dimethyl phosphorochloridothionate, 100M. of N-methylfor- The latter tube is treated with about one drop (0.05 ml.) of the tetra base turning the silica gel blue indicating the presence of an isocyanide, thus demonstrating the original presence of an electrophile 0,0-dimethyl phosphorochloridothionate.

Higher concentrations of the phosphorus compounds are more readily detected and give rise to the isocyanide ion in a. short time.

h. The above procedure was repeated with the exception of utilizing the benzidine for the tetra base reagent.

EXAMPLE 2 The procedure according to Example I was followed with the exception of substituting other electrophiles of benzene sulfonyl chloride, toluene sulfonyl chloride or diethylphosphorochloridate for the phosphorochloridothionate giving rise to similar results, that is, a blue color with either the benzidine or tetra base reagent thus demonstrating the presence of electrophiles.

EXAMPLE 3 A surface comprising at least O.2 .g. of 0,0-

dimethylphosphorochloridothionate was treated with about EXAMPLE 4 The procedure according to Example 3 was followed with Y -Cl wherein Q is Q 0 E R X u P- or R or R is an alkyl group, O alkyl, S-alkyl or combinations thereof with the alkyl group containing from C l to C, carbon atoms.

X is oxygen or sulfur.

R is hydrogen or an alkyl group from C, to C; carbon atoms. in a reaction mixture comprising adding N-alkylformamide to produce volatile isocyanide ions, contacting an inert support medium with said isocyanide ions, treating said sup.- port medium and its contents with a detector agent for said isocyanide ions, producing the detector signal for said isocyanide ions and thereby indicating the presence of electrophiles.

2. The method according to claim 1, wherein Q is solution containing saturation benzidine acetate solution.

5. A method vaccording to claim 1, wherein the reaction mixture comprises a solvent.

6. A method according to claim 5, wherein the solvent is quinoline.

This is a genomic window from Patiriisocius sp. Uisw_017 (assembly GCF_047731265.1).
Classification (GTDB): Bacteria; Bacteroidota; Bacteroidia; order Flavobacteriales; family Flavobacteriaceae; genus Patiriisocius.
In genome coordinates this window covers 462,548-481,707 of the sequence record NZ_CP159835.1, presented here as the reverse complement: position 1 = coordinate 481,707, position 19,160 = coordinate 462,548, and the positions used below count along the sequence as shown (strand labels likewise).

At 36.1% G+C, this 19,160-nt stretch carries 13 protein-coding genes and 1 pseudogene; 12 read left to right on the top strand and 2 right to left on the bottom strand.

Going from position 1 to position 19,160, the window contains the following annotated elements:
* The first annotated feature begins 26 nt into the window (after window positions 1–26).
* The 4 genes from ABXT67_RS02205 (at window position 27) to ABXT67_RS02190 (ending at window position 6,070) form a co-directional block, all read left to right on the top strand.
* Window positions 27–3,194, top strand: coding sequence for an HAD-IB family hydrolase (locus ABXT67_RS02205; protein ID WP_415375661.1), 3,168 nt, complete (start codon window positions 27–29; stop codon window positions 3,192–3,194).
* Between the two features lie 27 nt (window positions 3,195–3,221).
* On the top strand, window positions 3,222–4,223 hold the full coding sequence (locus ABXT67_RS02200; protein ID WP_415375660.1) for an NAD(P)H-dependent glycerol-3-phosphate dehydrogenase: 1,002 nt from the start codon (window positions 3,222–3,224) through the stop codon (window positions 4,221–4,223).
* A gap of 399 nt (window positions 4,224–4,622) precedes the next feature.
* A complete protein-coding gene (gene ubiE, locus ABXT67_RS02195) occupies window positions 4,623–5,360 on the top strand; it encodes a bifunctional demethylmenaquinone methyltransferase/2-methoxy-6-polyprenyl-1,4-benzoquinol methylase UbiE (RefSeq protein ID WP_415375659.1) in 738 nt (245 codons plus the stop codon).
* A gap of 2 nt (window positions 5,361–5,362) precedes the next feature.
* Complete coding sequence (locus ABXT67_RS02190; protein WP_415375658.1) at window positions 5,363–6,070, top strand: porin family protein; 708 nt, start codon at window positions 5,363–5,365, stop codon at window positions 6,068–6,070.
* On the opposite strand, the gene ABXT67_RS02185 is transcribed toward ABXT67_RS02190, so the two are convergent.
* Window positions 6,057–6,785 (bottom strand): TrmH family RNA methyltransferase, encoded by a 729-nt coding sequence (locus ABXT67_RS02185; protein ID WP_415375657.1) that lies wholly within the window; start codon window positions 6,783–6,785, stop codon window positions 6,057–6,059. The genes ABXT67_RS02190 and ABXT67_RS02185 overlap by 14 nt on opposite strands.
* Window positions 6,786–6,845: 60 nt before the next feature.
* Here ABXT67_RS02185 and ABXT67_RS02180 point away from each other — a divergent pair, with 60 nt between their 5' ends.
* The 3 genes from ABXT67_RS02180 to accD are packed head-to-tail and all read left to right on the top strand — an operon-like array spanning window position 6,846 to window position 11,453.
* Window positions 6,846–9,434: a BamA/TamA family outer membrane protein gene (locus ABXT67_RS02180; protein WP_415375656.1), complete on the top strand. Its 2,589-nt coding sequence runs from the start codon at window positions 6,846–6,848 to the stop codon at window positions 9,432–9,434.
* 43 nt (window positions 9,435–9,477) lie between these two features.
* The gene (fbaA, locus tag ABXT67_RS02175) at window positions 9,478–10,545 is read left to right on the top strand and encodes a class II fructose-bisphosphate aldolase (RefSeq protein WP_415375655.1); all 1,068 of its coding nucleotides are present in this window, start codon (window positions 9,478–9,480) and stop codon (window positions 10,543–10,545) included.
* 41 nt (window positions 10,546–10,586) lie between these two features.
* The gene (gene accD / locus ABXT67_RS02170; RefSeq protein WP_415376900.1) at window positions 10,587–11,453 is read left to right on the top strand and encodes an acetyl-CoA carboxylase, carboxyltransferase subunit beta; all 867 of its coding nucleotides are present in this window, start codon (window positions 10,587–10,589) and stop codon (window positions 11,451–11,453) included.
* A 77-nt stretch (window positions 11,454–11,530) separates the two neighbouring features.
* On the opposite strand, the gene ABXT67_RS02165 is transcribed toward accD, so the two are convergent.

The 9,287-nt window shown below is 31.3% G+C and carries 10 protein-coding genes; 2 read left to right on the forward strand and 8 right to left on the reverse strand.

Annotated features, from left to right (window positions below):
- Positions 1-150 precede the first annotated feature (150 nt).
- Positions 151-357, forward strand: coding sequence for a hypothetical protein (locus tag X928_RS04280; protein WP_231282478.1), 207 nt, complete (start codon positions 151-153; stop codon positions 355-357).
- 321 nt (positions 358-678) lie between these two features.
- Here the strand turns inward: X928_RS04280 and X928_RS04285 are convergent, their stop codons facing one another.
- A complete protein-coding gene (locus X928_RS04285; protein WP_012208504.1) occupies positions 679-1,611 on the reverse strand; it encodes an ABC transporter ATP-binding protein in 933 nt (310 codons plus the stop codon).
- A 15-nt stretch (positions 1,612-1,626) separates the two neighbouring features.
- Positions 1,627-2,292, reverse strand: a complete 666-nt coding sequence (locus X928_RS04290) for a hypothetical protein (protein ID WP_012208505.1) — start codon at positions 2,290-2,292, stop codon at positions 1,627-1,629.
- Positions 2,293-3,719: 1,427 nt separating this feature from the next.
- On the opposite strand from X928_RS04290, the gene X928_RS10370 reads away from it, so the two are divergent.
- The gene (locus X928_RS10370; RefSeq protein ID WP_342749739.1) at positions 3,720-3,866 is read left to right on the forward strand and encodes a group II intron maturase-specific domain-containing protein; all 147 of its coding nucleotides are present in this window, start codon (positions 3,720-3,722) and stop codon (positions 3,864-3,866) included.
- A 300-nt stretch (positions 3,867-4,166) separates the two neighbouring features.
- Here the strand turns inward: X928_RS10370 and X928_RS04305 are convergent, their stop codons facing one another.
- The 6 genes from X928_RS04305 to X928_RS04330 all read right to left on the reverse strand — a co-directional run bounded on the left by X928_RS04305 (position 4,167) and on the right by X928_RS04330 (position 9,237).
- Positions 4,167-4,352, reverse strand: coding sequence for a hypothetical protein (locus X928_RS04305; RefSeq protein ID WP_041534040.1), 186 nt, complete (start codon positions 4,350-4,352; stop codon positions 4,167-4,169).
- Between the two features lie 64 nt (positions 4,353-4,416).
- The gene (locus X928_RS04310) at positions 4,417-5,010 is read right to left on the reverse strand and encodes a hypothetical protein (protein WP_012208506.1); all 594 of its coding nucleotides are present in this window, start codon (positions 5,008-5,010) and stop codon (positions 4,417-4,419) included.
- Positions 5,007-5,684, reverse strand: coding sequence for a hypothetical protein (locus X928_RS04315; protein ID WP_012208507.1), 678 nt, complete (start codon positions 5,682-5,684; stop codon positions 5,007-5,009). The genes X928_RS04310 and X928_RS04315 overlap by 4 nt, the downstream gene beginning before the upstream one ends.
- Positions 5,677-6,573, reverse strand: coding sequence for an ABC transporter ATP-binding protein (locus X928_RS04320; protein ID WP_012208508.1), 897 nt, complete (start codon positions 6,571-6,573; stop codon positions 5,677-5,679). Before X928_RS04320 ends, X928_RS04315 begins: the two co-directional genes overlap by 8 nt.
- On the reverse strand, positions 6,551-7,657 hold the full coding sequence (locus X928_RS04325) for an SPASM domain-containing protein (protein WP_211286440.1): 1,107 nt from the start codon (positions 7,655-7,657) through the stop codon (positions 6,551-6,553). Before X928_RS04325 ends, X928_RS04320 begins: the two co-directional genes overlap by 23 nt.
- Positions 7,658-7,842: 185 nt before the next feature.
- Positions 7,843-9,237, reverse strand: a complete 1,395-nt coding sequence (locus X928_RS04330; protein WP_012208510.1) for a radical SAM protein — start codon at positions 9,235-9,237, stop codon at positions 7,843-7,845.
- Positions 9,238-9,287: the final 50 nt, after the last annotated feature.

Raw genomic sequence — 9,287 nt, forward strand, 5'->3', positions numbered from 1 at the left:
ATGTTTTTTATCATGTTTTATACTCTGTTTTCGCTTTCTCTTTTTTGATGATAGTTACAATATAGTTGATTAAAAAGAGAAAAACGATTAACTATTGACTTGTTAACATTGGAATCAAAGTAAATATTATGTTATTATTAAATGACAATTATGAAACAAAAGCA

Patent Citations
Cited PatentFiling datePublication dateApplicantTitle
US3405160 *Jun 21, 1965Oct 8, 1968Bayer AgXenyl-alkyl isonitriles
US3567382 *Apr 23, 1968Mar 2, 1971Us ArmyIsocyanide indicator
Non-Patent Citations
1 *Hertler, W. R. et al., Journal of Organic Chemistry, Vol. 23, pp. 1221 2 (1958) (P.O.S.L.).
Referenced by
Citing PatentFiling datePublication dateApplicantTitle
US7662572Aug 25, 2006Feb 16, 2010Platypus Technologies, Llc.Compositions and liquid crystals
US7842499Aug 7, 2007Nov 30, 2010Platypus Technologies, LlcSubstrates, devices, and methods for cellular assays
US8178355Sep 15, 2009May 15, 2012Platypus Technologies, Llc.Detection of vapor phase compounds by changes in physical properties of a liquid crystal
US8268614Nov 10, 2004Sep 18, 2012Platypus Technologies, LlcMethod for assaying cell movement
US8512974Sep 14, 2012Aug 20, 2013Platypus Technologies, LlcMethod for assaying cell movement
US8988620Aug 31, 2009Mar 24, 2015Platypus Technologies, LlcLiquid crystal based analyte detection
US9103794Feb 8, 2012Aug 11, 2015Platypus Technologies LlcSubstrates, devices, and methods for quantitative liquid crystal assays
US9341576Apr 27, 2012May 17, 2016Platypus Technologies, LlcDetection of vapor phase compounds by changes in physical properties of a liquid crystal
US9518964Apr 14, 2011Dec 13, 2016Yoav EichenMethod for identifying electrophiles and nucleophiles in a sample
US20060141446 *Jan 30, 2006Jun 29, 2006Christopher MurphySubstrates, devices, and methods for cellular assays
US20080160539 *Aug 7, 2007Jul 3, 2008Platypus Technologies, LlcSubstrates, devices, and methods for cellular assays
US20090258430 *Feb 4, 2009Oct 15, 2009Technion Research & Development Foundation Ltd.Method for identifying electrophiles and nucleophiles in a sample
US20100093096 *Sep 15, 2009Apr 15, 2010Platypus Technologies, LlcDetection of vapor phase compounds by changes in physical properties of a liquid crystal
EP2085766A3 *Feb 3, 2009Sep 16, 2009Technion Research and Development Foundation, Ltd.Method for identifying electrophiles and nucleophiles in a sample
WO2006085971A2 *Jul 1, 2005Aug 17, 2006Platypus Technologies, LlcDetection of analytes
WO2006085971A3 *Jul 1, 2005Dec 7, 2006Platypus Technologies LlcDetection of analytes
U.S. Classification436/104, 436/120
International ClassificationG01N31/22, G01N31/00
Cooperative ClassificationG01N31/22, G01N31/00
European ClassificationG01N31/00, G01N31/22